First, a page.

Asia-Pacific’s low cost and ease of doing business and North America’s low oil price, incentivizes a lively and relatively risk-free market, positioning them to dominate PE plans in the coming years, with Africa also on the rise.
Our survey reveals that private capital is increasingly responding to the rising energy demand of emerging economies.
All respondents expect to see more PE involvement in Asia-Pacific, which has a large and growing energy market. By comparison, our 2013 report Financing the future energy landscape showed that just 79% expected PE interest in oil and gas to rise in the region, while 21% expected it to either remain the same or decrease. In addition, while the survey shows that only 13% are currently active in the region, 41% are looking to invest in the region in the next 12 to 24 months.
Despite the fact that only 1% of respondents are currently active in Africa, there is an anticipation that deal-making will grow in the region, with 80% believing activity will increase, compared with 68% in 2013.
Investors are being drawn by the promise of new infrastructure initiatives across the continent, opening up new trade routes and enhancing regional integration, such as rail and port developments in Mozambique and Angola, as well as stronger regulatory systems and increasing transparency in many countries such as Kenya and Ethiopia.
Latin American — smaller nations rise
Meanwhile, Latin America is looking for growth capital and infrastructure investments, especially midstream segments, and has plenty of discovery potential for upstream companies. Interestingly, despite the current economic downturn in the region, not a single respondent sees PE interest decreasing with 65% expecting an increase.
Yet respondents are more reserved than they were in 2013, when 82% expected PE interest in Latin American to rise. In addition, those looking to invest in Latin America is a mere 26% of respondents.
Middle East slowdown
Only 31% of respondents believe PE’s interest in the Middle East will increase, compared with 64% three years ago. This is not surprising given the geopolitical dynamics in parts of the region and also much in line with the already existing scarcity of opportunities in a sector largely dominated by governments and family-owned businesses.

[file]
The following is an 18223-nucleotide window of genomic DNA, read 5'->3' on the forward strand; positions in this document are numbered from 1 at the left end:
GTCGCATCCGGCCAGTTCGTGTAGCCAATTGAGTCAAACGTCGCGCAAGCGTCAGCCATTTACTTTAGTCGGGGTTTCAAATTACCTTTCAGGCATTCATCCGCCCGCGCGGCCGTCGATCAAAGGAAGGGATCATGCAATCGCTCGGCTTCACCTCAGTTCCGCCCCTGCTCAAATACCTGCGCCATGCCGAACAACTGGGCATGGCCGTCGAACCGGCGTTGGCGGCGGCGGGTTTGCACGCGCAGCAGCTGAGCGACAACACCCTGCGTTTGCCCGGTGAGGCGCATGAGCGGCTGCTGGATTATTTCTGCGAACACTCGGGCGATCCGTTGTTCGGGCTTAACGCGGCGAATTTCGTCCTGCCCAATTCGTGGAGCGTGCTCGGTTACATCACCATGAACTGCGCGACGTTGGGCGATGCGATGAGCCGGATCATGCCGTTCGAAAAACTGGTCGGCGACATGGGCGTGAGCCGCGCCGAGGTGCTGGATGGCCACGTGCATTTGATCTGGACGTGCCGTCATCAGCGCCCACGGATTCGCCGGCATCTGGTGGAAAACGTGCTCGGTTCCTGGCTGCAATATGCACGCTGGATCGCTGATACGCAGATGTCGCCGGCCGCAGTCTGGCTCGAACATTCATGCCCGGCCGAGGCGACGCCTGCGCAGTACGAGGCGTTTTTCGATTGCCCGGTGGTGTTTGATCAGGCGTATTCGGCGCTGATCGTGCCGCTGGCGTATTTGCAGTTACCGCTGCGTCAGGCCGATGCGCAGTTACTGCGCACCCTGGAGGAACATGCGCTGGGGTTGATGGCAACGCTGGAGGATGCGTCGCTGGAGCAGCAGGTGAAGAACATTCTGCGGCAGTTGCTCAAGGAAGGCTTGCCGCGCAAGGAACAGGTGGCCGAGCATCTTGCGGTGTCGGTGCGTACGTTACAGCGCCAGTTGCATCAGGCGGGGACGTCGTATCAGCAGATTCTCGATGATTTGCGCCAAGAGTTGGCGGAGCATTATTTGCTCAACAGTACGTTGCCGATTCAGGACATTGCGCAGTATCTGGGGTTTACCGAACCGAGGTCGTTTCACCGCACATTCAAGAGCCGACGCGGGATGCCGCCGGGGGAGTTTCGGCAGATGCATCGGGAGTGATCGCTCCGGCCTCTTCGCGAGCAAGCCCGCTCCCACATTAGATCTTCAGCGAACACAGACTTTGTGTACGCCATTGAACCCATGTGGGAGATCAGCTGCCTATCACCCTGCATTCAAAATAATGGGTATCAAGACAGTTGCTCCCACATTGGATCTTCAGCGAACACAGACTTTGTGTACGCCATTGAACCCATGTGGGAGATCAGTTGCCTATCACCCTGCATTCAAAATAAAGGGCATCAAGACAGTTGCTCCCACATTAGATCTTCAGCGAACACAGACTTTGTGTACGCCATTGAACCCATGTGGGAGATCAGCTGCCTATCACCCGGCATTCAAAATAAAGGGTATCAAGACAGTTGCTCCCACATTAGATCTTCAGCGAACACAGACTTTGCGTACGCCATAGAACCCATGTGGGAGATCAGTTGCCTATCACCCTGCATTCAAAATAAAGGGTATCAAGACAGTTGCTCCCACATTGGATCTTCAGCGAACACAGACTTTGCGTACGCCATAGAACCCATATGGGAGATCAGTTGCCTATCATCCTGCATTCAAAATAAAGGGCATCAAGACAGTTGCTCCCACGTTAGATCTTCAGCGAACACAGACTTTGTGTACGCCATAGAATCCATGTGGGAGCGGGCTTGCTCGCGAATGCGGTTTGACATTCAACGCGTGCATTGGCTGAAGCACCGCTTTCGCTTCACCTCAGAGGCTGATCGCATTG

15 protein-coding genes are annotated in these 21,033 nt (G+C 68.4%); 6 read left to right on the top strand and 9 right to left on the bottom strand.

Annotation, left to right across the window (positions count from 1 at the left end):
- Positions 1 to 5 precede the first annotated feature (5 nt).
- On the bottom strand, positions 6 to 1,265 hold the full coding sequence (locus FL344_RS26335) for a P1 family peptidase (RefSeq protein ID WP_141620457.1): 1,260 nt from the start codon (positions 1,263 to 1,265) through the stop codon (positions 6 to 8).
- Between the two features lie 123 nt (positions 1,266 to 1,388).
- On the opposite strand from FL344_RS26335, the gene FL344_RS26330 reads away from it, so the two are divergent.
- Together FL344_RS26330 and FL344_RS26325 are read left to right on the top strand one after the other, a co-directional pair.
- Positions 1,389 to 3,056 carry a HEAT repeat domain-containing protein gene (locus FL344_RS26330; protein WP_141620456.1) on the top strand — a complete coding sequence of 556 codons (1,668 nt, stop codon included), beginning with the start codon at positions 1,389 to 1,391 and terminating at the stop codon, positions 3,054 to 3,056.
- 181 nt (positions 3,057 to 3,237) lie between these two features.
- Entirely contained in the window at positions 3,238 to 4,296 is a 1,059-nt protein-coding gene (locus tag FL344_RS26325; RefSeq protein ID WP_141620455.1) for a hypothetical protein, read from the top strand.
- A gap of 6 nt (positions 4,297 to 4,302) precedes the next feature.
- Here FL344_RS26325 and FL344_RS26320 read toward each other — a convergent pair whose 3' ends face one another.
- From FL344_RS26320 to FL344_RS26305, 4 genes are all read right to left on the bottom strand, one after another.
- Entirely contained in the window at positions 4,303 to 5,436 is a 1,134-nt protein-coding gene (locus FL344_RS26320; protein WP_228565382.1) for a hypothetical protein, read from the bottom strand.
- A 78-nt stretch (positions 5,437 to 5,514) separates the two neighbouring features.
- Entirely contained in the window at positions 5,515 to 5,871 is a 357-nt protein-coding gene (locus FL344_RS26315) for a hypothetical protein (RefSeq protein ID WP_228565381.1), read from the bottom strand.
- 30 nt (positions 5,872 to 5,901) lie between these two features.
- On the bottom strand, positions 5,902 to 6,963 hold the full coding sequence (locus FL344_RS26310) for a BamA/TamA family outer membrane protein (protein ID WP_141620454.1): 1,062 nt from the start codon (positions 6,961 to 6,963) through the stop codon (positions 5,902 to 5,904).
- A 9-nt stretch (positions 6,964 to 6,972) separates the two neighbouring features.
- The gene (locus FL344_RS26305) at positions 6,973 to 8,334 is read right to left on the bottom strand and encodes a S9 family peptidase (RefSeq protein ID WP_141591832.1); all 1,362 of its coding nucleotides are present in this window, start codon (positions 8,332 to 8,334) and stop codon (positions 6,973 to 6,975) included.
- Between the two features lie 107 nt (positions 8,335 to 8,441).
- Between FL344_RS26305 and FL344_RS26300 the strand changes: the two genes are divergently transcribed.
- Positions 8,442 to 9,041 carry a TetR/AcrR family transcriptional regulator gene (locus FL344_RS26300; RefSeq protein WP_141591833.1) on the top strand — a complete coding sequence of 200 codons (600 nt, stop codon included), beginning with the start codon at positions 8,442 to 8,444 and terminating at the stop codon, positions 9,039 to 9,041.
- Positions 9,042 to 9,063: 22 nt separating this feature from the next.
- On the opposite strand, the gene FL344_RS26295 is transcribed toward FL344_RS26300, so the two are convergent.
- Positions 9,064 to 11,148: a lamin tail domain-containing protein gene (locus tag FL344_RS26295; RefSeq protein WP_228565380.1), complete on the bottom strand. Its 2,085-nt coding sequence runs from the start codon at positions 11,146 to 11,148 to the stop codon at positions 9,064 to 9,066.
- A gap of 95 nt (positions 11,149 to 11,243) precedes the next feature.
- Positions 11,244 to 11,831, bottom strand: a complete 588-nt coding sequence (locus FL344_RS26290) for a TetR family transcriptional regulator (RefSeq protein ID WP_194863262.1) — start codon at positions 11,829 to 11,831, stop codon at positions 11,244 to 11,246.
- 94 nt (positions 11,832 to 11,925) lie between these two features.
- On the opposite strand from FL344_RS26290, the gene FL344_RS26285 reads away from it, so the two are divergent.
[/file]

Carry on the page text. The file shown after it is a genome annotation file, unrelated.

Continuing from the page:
However, small to medium-sized businesses in the oilfield services or associated services segments in some Middle Eastern geographies may become more open to PE financing as distressed situations arise.
North America remains attractive
Nearly all respondents (99%) believe PE interest in North America will grow, as pressure from the low price of oil incentivizes an already lively and relatively risk-free market. This is a notable uptick from the 77% in 2013 who expected interest to jump. Many medium-sized companies will be looking to service debt, merge or sell assets, providing ample opportunity for firms looking to bolster their existing portfolios.
Europe on the rise
With regard to Europe, 69% of respondents believe that PE interest will rise, especially as corporates resort to divestments to rebalance their finances leading to attractively priced opportunities for PE. “The European market will see a rise in PE interest, due to the presence of larger distressed assets that will offer bigger investment options,” says the partner at a Canadian PE firm. In addition, 48% are looking to invest in Europe in the next 12 to 24 months.